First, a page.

10 October 2007

Cherchez la Femme


Congratulations to Doris Lessing, this year's Nobel Laureate. The always unpredictable Academy pulled another fast one on me, picking someone who's been "On The List" of the deserving for so long, I'd forgotten her! She was one of the women who were founders of the notion of the "Personal as Political", so Brava to her! I also vividly remember how she came under attack for her Canopus in Argos: Archives series of novels. How DARE a 'major writer' write Science Fiction with creatures from other galaxies commenting on situations here on Earth! And then Philip Glass turned two of the novels (The Making of the Representative for Planet 8 and The Marriages Between Zones Three, Four and Five) into Operas -- Shocking....

(And am I the only one who hears just slightest of nods to the current world situation in the fact that, although British, Lessing was born in Persia -- a country we now call Iran?)

The choice of Lessing fits in well with something I wanted to comment on anyway: how seldom it seems we view women as 'major writers'. Even I didn't have that many on my Possible Nobel list, only short story wizard Alice Munro and (speaking of the personal/political connection) poet-novelist Margaret Atwood (another possible Canadian winner would be poet Anne Carson, but the Academy has been noticeably poet-phobic of late). Young as they are both Edwidge Danticat and Zadie Smith are (or should be) just one or two solid books away from Shortlist status, with Britain's "Ali Sisters" (that's the non-related Ali Smith and Monica Ali) perhaps right behind them.

Britain's Orange Prize was organized to redress the lack of consideration women authors tend to get from the other majors. This year's winner was the wonderfully talented Chimamanda Ngozi Adichie (photo at right) for Half of a Yellow Sun.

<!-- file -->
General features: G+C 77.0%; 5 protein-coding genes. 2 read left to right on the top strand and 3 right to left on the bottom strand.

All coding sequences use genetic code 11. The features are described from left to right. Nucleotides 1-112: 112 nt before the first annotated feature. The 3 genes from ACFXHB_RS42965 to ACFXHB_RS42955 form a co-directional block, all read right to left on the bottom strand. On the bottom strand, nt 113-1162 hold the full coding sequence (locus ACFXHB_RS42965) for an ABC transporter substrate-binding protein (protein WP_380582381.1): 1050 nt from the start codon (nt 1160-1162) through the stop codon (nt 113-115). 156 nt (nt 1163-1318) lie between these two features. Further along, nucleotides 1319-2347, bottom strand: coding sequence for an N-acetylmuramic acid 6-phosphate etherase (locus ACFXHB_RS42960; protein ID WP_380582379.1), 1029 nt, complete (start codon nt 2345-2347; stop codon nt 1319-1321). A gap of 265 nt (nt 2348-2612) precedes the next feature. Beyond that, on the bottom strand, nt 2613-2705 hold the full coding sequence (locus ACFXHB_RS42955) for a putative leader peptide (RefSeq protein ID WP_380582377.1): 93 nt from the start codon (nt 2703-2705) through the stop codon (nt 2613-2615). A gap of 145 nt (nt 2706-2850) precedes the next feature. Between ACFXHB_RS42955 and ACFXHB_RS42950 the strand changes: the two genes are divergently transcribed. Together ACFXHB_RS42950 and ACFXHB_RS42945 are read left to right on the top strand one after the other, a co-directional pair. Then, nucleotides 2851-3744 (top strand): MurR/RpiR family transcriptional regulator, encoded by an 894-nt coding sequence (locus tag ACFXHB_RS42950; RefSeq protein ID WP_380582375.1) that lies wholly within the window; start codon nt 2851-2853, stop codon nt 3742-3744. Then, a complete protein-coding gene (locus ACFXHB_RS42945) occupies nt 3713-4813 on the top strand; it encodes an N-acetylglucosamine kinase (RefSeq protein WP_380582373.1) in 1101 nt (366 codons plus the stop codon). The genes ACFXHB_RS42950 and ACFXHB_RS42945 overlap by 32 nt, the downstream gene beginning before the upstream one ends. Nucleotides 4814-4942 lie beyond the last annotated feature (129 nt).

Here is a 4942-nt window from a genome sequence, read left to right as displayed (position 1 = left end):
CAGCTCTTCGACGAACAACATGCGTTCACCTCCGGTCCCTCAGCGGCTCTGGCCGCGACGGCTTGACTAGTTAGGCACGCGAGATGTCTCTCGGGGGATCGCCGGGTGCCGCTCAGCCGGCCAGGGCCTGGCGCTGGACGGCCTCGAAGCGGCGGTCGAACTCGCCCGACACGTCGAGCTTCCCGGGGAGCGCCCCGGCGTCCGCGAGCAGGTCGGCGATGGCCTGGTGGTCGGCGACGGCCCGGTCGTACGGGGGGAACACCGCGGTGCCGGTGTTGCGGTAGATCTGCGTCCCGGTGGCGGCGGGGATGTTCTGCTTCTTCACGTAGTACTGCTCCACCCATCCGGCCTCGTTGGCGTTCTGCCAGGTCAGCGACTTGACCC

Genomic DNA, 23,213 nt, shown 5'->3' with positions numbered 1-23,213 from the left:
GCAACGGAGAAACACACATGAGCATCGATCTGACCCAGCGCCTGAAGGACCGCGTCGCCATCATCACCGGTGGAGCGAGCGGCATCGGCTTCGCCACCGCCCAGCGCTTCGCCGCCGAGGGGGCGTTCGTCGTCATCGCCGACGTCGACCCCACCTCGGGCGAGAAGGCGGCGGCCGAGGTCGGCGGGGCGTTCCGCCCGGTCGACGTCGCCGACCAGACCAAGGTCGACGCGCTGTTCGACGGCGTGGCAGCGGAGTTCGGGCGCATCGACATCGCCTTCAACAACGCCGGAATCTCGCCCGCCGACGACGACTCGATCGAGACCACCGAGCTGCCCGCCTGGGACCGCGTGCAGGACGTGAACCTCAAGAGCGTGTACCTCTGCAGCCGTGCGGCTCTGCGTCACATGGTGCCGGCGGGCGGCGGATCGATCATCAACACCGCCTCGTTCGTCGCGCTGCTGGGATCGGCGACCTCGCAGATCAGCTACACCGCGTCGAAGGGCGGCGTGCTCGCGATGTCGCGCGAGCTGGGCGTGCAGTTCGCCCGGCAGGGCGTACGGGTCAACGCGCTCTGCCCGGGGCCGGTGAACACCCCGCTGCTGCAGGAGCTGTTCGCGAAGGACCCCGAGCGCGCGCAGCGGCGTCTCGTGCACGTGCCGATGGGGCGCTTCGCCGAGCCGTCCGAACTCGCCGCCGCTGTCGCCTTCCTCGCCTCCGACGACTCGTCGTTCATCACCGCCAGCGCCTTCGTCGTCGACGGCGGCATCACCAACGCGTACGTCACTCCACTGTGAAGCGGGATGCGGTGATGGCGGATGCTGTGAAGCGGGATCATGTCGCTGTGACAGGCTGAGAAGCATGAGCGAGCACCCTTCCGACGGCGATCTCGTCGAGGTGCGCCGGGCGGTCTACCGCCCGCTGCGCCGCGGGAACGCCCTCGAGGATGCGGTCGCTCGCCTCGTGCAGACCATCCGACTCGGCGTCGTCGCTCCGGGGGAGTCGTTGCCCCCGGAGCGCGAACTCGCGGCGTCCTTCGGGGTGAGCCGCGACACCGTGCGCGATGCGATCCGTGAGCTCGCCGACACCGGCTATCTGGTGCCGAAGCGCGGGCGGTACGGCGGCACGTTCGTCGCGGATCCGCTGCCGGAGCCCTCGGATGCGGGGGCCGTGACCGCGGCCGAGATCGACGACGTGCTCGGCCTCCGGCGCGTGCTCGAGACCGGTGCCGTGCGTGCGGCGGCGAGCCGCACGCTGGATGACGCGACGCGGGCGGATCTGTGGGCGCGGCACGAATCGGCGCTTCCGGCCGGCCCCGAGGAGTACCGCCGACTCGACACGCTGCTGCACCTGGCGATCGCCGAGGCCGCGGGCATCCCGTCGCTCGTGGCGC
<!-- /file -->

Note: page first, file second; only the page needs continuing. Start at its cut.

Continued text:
All this is very strange (dare I use the "M" word, misogyny?), particularly since there may not be a publishing industry without women. Even the Queen herself, Oprah, hasn't picked a book written by a woman in some time (Tayari Jones makes an interesting comment on the Catch-22 involved in that. Don't forget, when she started choosing books, even if they were written by men, the titles were considered "Women's Books" -- sometimes you really Can't Win....). Fortunately, some male writers 'get it' and speak about the importance of women writers to their own work.

But women's voices are disappearing elsewhere too. In the most outrageous news of this ilk, a movie studio head declares he doesn't want to make movies with women in the leading role anymore.

Even though it has been faulted, perhaps Susan Faludi is onto something with her new book The Terror Dream. At this post 9/11 "Macho" point in our history, when the woman running for president has to 'prove how tough she is', no one wants to hear from the 'weaker sex'. However, we ignore their voices at our peril.


"Women's rights is part of a larger story - about human rights, the declining engagement in public life," a force, Faludi says, that "stops people from not just being consumers, but citizens."

3 comments:

Trenee said...

I've been hearing a great deal about Half a Yellow Sun and look forward to reading it before the year is out. Have you read it, Reggie?

the poet said...

I happened across your blog yesterday thanks to Tayari. It's so great to find blogs that focus on black thought, issues, and writing in general. Anyway, I just wanted to say thank you.

ReggieH said...

Welcome Poet!

And unfortunately Adichie's new book is on the never ending 'to-read list'. But I can vouch for how good her first book, Purple Hibiscus is!

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